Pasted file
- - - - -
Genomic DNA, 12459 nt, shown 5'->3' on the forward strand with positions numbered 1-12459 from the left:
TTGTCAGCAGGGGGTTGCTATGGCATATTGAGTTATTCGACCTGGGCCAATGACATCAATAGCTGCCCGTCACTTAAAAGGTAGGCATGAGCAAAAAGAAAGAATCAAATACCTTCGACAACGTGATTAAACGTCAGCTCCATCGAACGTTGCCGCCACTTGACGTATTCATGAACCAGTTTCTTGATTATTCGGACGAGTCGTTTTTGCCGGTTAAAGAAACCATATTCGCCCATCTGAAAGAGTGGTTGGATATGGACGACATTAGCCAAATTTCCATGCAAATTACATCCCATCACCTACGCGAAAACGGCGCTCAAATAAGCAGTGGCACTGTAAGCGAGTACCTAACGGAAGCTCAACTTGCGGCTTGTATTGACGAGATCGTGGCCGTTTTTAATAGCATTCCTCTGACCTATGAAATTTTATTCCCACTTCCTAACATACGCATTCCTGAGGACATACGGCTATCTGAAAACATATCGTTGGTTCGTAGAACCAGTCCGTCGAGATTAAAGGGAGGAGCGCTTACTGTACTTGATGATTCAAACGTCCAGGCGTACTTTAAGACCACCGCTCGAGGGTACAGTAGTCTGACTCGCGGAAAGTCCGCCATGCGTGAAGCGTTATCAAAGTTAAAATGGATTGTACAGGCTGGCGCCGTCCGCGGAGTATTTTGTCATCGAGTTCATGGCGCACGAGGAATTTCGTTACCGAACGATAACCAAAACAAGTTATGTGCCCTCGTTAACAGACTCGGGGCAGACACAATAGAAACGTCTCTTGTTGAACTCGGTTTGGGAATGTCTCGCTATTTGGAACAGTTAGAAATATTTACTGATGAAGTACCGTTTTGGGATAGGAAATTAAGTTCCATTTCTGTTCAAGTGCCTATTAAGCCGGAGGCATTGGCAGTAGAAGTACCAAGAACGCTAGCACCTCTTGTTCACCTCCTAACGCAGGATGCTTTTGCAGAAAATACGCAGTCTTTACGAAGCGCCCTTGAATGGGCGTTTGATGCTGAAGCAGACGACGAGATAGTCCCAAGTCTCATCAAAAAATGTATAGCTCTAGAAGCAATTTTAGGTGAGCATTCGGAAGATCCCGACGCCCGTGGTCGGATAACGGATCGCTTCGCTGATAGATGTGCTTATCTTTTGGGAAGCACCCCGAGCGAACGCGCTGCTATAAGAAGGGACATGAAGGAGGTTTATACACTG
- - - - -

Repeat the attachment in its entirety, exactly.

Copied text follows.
Genomic DNA, 12459 nt, shown 5'->3' on the forward strand with positions numbered 1-12459 from the left:
TTGTCAGCAGGGGGTTGCTATGGCATATTGAGTTATTCGACCTGGGCCAATGACATCAATAGCTGCCCGTCACTTAAAAGGTAGGCATGAGCAAAAAGAAAGAATCAAATACCTTCGACAACGTGATTAAACGTCAGCTCCATCGAACGTTGCCGCCACTTGACGTATTCATGAACCAGTTTCTTGATTATTCGGACGAGTCGTTTTTGCCGGTTAAAGAAACCATATTCGCCCATCTGAAAGAGTGGTTGGATATGGACGACATTAGCCAAATTTCCATGCAAATTACATCCCATCACCTACGCGAAAACGGCGCTCAAATAAGCAGTGGCACTGTAAGCGAGTACCTAACGGAAGCTCAACTTGCGGCTTGTATTGACGAGATCGTGGCCGTTTTTAATAGCATTCCTCTGACCTATGAAATTTTATTCCCACTTCCTAACATACGCATTCCTGAGGACATACGGCTATCTGAAAACATATCGTTGGTTCGTAGAACCAGTCCGTCGAGATTAAAGGGAGGAGCGCTTACTGTACTTGATGATTCAAACGTCCAGGCGTACTTTAAGACCACCGCTCGAGGGTACAGTAGTCTGACTCGCGGAAAGTCCGCCATGCGTGAAGCGTTATCAAAGTTAAAATGGATTGTACAGGCTGGCGCCGTCCGCGGAGTATTTTGTCATCGAGTTCATGGCGCACGAGGAATTTCGTTACCGAACGATAACCAAAACAAGTTATGTGCCCTCGTTAACAGACTCGGGGCAGACACAATAGAAACGTCTCTTGTTGAACTCGGTTTGGGAATGTCTCGCTATTTGGAACAGTTAGAAATATTTACTGATGAAGTACCGTTTTGGGATAGGAAATTAAGTTCCATTTCTGTTCAAGTGCCTATTAAGCCGGAGGCATTGGCAGTAGAAGTACCAAGAACGCTAGCACCTCTTGTTCACCTCCTAACGCAGGATGCTTTTGCAGAAAATACGCAGTCTTTACGAAGCGCCCTTGAATGGGCGTTTGATGCTGAAGCAGACGACGAGATAGTCCCAAGTCTCATCAAAAAATGTATAGCTCTAGAAGCAATTTTAGGTGAGCATTCGGAAGATCCCGACGCCCGTGGTCGGATAACGGATCGCTTCGCTGATAGATGTGCTTATCTTTTGGGAAGCACCCCGAGCGAACGCGCTGCTATAAGAAGGGACATGAAGGAGGTTTATACACTG